Written by attorney Theodore W. Robinson

What is "resisting arrest"?

Resisting arrest is just what it sounds like. If the police have probable cause to arrest you and you resist or delay them in some way, they can charge you with the Misdemeanor of Resisting Arrest. Some examples are running away from the police or providing the police with a false ID (which can then also add another Misdemeanor charge of Criminal Impersonation), refusing to allow yourself to be handcuffed, refusing to get out of your vehicle, motoring away from a police stop or refusing to comply with a lawful police order.

Be aware that officers may threaten to arrest you if you refuse to comply with a search request or refuse to answer their questions, however, don't get tricked. You still have the right to refuse a police search by saying ("Officer, I do not consent to any searches of me or my vehicle") and refuse to answer questions without a lawyer present. ("I wish to remain silent. I have nothing to say. I want to make a phone call to my lawyer.")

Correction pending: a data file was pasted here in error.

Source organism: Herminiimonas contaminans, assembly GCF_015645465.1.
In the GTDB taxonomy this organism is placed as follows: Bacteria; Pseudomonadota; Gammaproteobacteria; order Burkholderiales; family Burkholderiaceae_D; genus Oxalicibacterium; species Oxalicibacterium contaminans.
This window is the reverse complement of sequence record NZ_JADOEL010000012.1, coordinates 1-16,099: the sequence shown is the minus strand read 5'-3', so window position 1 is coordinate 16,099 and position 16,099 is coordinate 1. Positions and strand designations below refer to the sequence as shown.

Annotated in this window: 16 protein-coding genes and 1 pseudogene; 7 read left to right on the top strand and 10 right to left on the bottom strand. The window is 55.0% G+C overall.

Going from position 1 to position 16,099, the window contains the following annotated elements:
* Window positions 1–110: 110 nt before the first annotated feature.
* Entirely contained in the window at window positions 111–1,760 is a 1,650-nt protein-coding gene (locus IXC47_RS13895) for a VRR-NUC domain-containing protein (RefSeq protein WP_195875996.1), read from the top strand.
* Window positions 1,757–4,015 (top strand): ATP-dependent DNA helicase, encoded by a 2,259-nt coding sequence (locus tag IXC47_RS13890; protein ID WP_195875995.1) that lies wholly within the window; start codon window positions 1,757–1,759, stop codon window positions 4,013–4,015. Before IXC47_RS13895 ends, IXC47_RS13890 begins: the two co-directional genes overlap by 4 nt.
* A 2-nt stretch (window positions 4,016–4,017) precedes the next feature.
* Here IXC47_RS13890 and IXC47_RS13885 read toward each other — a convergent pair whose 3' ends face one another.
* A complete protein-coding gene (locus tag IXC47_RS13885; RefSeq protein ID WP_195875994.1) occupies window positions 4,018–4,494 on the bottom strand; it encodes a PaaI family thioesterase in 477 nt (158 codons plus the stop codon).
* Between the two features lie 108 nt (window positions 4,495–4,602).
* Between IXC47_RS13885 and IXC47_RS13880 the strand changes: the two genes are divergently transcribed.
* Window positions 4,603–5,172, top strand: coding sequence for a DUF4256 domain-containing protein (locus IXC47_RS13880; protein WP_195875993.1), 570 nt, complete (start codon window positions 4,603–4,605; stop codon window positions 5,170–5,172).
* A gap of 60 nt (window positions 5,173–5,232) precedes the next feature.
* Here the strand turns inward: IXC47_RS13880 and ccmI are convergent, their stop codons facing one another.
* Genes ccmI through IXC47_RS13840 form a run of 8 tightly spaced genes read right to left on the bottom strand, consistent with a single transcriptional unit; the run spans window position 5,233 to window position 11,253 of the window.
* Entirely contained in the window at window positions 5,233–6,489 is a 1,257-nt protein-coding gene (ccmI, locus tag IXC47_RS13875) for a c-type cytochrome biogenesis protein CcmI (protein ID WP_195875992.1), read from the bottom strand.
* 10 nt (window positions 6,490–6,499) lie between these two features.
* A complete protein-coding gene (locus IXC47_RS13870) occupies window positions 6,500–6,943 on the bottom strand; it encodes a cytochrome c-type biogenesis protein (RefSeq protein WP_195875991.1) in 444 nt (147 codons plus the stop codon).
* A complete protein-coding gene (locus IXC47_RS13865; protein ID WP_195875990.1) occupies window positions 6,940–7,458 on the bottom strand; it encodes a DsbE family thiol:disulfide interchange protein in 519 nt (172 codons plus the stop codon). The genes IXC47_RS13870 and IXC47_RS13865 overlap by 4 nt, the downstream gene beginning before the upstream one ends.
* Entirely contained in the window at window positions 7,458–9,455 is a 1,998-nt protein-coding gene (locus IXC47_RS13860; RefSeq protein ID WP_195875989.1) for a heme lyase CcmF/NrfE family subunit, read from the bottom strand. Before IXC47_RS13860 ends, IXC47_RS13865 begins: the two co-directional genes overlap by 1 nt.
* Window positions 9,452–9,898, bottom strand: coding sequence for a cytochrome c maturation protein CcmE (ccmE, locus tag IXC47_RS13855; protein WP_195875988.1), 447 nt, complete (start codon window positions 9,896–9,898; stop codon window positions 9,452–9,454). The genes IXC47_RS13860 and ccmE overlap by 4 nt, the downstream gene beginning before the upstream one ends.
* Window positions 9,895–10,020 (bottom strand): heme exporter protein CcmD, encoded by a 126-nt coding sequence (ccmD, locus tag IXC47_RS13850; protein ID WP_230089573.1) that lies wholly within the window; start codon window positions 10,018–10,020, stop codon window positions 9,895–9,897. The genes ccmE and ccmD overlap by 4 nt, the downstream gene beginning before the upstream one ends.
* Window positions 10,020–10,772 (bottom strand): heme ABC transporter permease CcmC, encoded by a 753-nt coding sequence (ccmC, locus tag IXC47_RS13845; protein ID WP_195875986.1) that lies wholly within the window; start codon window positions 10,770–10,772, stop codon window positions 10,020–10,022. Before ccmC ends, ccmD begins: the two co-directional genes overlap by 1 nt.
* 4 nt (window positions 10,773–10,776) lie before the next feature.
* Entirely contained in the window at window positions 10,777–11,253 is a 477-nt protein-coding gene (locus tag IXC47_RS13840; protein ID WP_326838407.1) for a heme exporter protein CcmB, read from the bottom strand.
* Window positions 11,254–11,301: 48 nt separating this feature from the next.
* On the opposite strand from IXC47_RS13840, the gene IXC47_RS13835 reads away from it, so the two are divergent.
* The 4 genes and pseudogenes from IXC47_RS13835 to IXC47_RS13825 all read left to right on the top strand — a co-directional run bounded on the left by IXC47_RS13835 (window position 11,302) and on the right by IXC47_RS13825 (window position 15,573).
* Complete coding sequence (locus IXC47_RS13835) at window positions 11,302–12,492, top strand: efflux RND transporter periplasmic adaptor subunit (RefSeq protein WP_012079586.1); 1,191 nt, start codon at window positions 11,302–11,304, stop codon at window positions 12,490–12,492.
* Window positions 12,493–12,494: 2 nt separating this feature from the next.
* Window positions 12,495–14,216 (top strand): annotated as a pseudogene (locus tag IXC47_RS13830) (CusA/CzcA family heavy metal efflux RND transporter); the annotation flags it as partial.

Also, be aware that if so much as touch a police officer when they don't want you to, you could be tasered or arrested and beaten and stuck with a felony charge for "assaulting" a police officer, especially if the cop had any sort of injury that received medical attention.

So, in short, if you are stopped by police and even if you think you didn't do anything wrong, submit to their authority and surrender rather than resisting - even to try to explain yoursel - or you could face resisting arrest charges on top of whatever else they charge you with.

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